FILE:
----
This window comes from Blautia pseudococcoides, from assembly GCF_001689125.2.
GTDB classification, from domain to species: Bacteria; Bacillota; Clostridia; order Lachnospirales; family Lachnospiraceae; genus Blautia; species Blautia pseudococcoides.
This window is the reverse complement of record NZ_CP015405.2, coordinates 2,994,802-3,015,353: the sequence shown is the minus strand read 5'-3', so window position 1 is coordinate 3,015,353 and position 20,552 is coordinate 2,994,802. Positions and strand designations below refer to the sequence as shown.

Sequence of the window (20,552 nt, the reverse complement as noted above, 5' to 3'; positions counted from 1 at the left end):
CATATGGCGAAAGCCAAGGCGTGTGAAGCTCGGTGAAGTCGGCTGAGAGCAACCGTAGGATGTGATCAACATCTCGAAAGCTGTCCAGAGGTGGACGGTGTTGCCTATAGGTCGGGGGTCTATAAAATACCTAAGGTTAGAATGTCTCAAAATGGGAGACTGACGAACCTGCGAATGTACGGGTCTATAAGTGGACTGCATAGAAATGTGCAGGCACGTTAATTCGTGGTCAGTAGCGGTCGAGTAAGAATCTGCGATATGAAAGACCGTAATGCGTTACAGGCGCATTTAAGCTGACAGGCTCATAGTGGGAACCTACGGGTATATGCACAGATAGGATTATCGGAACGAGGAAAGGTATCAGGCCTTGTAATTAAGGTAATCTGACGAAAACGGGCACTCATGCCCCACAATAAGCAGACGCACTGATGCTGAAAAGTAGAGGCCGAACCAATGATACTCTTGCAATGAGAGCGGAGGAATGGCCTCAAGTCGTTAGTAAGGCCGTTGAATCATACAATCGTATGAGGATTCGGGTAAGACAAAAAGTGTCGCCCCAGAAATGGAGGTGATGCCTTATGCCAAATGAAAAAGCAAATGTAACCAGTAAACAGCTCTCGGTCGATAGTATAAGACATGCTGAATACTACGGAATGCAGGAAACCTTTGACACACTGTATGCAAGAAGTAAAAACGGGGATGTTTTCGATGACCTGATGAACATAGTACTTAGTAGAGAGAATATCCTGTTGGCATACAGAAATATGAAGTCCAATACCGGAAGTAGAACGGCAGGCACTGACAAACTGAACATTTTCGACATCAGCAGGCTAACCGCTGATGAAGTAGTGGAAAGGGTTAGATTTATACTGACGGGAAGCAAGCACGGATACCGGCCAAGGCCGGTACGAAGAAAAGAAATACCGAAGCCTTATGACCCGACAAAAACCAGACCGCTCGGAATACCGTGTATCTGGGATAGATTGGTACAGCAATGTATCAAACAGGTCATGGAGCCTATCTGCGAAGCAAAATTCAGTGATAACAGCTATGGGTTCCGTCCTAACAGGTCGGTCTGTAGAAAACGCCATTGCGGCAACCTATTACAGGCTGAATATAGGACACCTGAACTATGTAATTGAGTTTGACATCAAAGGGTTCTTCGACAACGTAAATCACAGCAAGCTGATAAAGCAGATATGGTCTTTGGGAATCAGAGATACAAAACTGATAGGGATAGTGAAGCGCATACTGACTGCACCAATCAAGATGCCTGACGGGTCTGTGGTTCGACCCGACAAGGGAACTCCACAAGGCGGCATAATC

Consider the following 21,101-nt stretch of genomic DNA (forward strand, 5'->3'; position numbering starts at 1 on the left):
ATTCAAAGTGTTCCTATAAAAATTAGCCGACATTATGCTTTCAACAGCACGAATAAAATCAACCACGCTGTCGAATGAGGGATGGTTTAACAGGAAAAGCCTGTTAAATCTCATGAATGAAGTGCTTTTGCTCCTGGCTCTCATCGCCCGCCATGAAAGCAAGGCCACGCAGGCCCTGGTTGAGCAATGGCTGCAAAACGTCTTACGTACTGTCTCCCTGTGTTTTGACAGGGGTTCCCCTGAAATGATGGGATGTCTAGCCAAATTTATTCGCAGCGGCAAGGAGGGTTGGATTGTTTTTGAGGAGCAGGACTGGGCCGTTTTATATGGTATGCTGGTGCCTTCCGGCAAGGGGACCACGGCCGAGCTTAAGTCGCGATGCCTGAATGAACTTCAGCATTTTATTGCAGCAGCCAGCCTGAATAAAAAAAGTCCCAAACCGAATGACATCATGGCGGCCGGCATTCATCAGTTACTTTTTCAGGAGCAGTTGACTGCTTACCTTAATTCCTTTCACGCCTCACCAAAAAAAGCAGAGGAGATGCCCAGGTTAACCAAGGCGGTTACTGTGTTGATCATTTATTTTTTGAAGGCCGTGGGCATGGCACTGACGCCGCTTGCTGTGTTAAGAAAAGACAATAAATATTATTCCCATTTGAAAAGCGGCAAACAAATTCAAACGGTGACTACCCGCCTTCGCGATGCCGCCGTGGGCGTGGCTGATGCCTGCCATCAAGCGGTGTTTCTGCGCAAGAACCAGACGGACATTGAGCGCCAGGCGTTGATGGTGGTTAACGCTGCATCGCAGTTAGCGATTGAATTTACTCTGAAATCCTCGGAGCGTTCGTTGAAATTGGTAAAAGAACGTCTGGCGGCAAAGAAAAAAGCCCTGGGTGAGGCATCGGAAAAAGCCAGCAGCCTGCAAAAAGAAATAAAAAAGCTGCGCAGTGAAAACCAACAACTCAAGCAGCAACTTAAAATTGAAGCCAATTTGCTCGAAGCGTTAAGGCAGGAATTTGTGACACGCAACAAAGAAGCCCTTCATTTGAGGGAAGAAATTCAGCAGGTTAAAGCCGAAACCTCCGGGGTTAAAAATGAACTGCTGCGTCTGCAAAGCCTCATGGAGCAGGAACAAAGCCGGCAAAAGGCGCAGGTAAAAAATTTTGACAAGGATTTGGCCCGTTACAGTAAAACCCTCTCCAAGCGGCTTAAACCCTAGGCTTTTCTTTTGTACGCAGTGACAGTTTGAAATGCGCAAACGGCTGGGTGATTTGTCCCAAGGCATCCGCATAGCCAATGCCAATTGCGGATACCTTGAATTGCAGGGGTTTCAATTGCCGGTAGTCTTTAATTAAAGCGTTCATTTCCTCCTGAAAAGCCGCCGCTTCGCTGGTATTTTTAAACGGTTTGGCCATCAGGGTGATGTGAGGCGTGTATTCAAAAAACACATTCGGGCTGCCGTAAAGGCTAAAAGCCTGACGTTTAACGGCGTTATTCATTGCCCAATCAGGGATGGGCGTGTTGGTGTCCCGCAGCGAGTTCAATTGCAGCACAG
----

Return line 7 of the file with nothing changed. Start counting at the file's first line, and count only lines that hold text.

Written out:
ATTCAAAGTGTTCCTATAAAAATTAGCCGACATTATGCTTTCAACAGCACGAATAAAATCAACCACGCTGTCGAATGAGGGATGGTTTAACAGGAAAAGCCTGTTAAATCTCATGAATGAAGTGCTTTTGCTCCTGGCTCTCATCGCCCGCCATGAAAGCAAGGCCACGCAGGCCCTGGTTGAGCAATGGCTGCAAAACGTCTTACGTACTGTCTCCCTGTGTTTTGACAGGGGTTCCCCTGAAATGATGGGATGTCTAGCCAAATTTATTCGCAGCGGCAAGGAGGGTTGGATTGTTTTTGAGGAGCAGGACTGGGCCGTTTTATATGGTATGCTGGTGCCTTCCGGCAAGGGGACCACGGCCGAGCTTAAGTCGCGATGCCTGAATGAACTTCAGCATTTTATTGCAGCAGCCAGCCTGAATAAAAAAAGTCCCAAACCGAATGACATCATGGCGGCCGGCATTCATCAGTTACTTTTTCAGGAGCAGTTGACTGCTTACCTTAATTCCTTTCACGCCTCACCAAAAAAAGCAGAGGAGATGCCCAGGTTAACCAAGGCGGTTACTGTGTTGATCATTTATTTTTTGAAGGCCGTGGGCATGGCACTGACGCCGCTTGCTGTGTTAAGAAAAGACAATAAATATTATTCCCATTTGAAAAGCGGCAAACAAATTCAAACGGTGACTACCCGCCTTCGCGATGCCGCCGTGGGCGTGGCTGATGCCTGCCATCAAGCGGTGTTTCTGCGCAAGAACCAGACGGACATTGAGCGCCAGGCGTTGATGGTGGTTAACGCTGCATCGCAGTTAGCGATTGAATTTACTCTGAAATCCTCGGAGCGTTCGTTGAAATTGGTAAAAGAACGTCTGGCGGCAAAGAAAAAAGCCCTGGGTGAGGCATCGGAAAAAGCCAGCAGCCTGCAAAAAGAAATAAAAAAGCTGCGCAGTGAAAACCAACAACTCAAGCAGCAACTTAAAATTGAAGCCAATTTGCTCGAAGCGTTAAGGCAGGAATTTGTGACACGCAACAAAGAAGCCCTTCATTTGAGGGAAGAAATTCAGCAGGTTAAAGCCGAAACCTCCGGGGTTAAAAATGAACTGCTGCGTCTGCAAAGCCTCATGGAGCAGGAACAAAGCCGGCAAAAGGCGCAGGTAAAAAATTTTGACAAGGATTTGGCCCGTTACAGTAAAACCCTCTCCAAGCGGCTTAAACCCTAGGCTTTTCTTTTGTACGCAGTGACAGTTTGAAATGCGCAAACGGCTGGGTGATTTGTCCCAAGGCATCCGCATAGCCAATGCCAATTGCGGATACCTTGAATTGCAGGGGTTTCAATTGCCGGTAGTCTTTAATTAAAGCGTTCATTTCCTCCTGAAAAGCCGCCGCTTCGCTGGTATTTTTAAACGGTTTGGCCATCAGGGTGATGTGAGGCGTGTATTCAAAAAACACATTCGGGCTGCCGTAAAGGCTAAAAGCCTGACGTTTAACGGCGTTATTCATTGCCCAATCAGGGATGGGCGTGTTGGTGTCCCGCAGCGAGTTCAATTGCAGCACAG